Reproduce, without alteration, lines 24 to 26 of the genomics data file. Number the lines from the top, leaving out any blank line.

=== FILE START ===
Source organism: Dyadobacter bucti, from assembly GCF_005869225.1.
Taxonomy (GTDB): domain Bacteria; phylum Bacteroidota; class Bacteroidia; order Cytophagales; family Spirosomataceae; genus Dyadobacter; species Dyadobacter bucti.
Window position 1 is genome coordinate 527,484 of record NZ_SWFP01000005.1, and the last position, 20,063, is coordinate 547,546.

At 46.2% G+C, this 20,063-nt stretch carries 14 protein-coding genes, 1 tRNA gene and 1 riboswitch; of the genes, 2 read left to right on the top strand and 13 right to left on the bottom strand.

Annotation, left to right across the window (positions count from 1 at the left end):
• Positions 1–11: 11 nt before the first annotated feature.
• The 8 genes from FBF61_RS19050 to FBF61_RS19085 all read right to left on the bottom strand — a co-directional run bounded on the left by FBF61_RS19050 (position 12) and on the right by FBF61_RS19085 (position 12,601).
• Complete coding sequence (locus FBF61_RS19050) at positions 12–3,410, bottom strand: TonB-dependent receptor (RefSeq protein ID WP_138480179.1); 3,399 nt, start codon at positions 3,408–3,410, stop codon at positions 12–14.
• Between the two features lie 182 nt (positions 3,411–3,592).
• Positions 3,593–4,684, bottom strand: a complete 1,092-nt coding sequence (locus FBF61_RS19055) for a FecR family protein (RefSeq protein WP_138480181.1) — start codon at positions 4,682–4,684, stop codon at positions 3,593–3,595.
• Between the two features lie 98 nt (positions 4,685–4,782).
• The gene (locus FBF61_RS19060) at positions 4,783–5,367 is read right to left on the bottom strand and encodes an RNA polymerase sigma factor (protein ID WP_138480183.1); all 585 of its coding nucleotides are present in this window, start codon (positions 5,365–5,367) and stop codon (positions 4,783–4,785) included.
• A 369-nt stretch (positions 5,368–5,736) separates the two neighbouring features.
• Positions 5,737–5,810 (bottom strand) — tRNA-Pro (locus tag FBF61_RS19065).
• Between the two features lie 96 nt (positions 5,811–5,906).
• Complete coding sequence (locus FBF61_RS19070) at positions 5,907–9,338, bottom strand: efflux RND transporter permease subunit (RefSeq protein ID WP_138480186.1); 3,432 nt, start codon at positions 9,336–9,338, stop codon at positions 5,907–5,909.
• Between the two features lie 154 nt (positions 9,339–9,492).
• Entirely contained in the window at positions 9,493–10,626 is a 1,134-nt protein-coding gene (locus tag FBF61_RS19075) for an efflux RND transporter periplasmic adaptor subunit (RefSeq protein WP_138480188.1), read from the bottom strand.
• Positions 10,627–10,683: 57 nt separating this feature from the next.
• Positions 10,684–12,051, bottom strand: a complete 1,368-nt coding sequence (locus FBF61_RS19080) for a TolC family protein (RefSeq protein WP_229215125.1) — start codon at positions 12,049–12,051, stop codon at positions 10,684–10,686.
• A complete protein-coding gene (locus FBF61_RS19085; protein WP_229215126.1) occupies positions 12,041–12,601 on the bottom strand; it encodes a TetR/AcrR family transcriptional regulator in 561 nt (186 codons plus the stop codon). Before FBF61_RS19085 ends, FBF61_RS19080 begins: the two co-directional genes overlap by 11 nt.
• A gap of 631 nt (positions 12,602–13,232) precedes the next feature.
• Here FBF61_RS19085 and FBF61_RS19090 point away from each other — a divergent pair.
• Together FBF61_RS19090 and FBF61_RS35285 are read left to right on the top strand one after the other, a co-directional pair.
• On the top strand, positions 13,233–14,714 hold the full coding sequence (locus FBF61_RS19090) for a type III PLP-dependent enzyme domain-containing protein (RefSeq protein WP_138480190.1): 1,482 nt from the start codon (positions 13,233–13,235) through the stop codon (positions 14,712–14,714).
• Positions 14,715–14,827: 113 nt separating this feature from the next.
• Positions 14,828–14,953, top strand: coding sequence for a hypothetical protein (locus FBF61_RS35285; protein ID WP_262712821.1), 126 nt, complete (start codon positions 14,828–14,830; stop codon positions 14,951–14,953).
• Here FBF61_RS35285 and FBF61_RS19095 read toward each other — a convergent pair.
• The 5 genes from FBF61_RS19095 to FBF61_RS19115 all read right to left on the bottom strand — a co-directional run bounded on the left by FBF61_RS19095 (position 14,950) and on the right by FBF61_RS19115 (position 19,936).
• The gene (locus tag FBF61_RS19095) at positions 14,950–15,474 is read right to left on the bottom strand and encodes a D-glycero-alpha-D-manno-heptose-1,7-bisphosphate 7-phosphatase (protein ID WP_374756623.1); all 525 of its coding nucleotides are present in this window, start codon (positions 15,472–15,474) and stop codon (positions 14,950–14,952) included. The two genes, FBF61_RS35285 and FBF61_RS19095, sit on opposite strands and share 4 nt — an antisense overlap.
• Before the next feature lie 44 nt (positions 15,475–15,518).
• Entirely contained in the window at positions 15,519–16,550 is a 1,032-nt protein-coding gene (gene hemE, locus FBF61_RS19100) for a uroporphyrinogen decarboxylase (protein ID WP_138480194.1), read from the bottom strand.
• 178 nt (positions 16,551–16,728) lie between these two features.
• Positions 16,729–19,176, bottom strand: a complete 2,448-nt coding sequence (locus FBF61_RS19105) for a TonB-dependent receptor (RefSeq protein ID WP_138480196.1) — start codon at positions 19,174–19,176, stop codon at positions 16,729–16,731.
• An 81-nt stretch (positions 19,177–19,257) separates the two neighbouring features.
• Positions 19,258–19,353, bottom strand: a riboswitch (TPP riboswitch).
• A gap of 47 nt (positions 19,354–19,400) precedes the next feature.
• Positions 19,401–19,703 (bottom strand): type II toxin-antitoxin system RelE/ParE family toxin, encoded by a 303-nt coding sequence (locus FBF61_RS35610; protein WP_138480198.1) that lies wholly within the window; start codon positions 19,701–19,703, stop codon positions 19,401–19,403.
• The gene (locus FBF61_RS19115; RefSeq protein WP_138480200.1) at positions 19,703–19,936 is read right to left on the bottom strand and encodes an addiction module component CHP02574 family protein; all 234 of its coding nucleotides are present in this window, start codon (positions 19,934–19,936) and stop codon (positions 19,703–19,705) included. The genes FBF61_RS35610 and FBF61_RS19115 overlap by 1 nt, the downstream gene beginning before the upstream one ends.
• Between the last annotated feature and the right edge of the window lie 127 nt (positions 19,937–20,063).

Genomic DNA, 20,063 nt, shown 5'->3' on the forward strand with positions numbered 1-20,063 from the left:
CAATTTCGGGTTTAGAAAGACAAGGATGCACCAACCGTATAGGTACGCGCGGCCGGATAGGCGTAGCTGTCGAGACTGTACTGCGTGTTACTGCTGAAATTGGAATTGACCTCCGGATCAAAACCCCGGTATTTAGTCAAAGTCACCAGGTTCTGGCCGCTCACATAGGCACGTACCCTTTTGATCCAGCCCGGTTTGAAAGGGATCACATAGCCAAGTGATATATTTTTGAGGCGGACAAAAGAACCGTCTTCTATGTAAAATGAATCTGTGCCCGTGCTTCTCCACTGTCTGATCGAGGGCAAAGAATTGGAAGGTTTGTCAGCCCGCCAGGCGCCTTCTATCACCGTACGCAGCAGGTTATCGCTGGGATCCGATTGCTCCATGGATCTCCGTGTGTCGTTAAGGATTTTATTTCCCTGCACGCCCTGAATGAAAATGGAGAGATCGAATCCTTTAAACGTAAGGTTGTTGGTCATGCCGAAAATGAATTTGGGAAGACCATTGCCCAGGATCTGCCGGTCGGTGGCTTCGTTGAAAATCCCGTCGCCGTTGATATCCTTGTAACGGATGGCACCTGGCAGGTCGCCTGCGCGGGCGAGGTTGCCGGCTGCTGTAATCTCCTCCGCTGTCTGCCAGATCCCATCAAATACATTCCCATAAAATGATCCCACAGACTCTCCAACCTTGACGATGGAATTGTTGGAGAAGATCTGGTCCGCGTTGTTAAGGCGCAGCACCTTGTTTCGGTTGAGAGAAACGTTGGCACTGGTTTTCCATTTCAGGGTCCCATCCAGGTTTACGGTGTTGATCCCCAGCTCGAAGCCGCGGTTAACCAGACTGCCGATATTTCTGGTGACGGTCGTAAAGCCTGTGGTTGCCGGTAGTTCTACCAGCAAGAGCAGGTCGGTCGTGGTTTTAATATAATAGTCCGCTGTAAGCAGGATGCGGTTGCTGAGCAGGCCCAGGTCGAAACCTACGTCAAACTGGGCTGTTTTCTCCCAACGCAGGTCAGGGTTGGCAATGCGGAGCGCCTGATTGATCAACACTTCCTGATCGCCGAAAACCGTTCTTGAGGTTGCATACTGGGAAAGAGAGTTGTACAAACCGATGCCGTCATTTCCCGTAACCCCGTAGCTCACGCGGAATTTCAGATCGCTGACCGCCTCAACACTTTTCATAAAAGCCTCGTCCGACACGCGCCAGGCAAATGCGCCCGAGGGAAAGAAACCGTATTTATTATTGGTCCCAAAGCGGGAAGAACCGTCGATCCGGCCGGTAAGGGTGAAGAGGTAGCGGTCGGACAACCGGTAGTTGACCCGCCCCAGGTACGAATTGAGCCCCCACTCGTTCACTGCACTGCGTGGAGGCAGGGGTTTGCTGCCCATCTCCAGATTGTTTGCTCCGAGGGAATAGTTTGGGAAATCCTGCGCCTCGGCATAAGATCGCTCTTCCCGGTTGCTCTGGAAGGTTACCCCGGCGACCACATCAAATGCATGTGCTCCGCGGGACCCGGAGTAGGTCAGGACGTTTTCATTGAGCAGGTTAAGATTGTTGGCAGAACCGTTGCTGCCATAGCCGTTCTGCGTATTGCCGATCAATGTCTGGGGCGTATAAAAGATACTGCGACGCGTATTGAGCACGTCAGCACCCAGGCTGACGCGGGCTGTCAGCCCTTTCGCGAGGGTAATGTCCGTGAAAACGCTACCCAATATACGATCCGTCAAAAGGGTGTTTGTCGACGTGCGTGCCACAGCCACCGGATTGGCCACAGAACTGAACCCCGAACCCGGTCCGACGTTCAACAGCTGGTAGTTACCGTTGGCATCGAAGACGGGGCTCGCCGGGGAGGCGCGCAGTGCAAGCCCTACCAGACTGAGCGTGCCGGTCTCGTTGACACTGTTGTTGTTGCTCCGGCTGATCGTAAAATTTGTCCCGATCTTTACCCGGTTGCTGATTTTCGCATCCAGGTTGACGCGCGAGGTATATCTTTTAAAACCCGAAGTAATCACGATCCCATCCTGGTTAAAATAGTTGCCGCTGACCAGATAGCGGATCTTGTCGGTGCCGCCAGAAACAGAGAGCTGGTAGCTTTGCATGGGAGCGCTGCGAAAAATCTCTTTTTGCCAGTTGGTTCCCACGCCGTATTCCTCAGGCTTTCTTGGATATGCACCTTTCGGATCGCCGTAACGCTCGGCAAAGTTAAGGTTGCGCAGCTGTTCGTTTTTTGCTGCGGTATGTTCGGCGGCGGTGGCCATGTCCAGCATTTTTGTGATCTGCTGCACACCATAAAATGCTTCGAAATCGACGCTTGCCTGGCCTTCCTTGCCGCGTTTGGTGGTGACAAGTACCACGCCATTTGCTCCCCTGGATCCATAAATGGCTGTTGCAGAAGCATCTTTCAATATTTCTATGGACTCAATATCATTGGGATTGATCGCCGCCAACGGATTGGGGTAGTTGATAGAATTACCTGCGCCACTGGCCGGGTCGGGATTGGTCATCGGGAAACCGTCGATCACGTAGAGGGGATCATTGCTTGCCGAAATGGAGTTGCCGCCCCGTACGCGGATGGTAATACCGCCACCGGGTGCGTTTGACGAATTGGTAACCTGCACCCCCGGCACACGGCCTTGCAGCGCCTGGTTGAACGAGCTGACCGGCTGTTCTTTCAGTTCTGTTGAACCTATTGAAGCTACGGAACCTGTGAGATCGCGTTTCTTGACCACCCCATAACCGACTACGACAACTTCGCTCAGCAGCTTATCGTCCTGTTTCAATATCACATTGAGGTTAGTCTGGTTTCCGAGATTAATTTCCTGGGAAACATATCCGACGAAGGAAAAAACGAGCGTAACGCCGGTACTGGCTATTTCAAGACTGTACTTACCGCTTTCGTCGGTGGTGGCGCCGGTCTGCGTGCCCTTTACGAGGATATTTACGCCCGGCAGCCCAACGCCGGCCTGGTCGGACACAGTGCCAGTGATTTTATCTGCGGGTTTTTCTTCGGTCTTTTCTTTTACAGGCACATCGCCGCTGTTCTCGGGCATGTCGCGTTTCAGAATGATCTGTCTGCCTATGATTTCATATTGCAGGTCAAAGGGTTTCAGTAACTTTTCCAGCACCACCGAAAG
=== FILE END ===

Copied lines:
• Together FBF61_RS19090 and FBF61_RS35285 are read left to right on the top strand one after the other, a co-directional pair.
• On the top strand, positions 13,233–14,714 hold the full coding sequence (locus FBF61_RS19090) for a type III PLP-dependent enzyme domain-containing protein (RefSeq protein WP_138480190.1): 1,482 nt from the start codon (positions 13,233–13,235) through the stop codon (positions 14,712–14,714).
• Positions 14,715–14,827: 113 nt separating this feature from the next.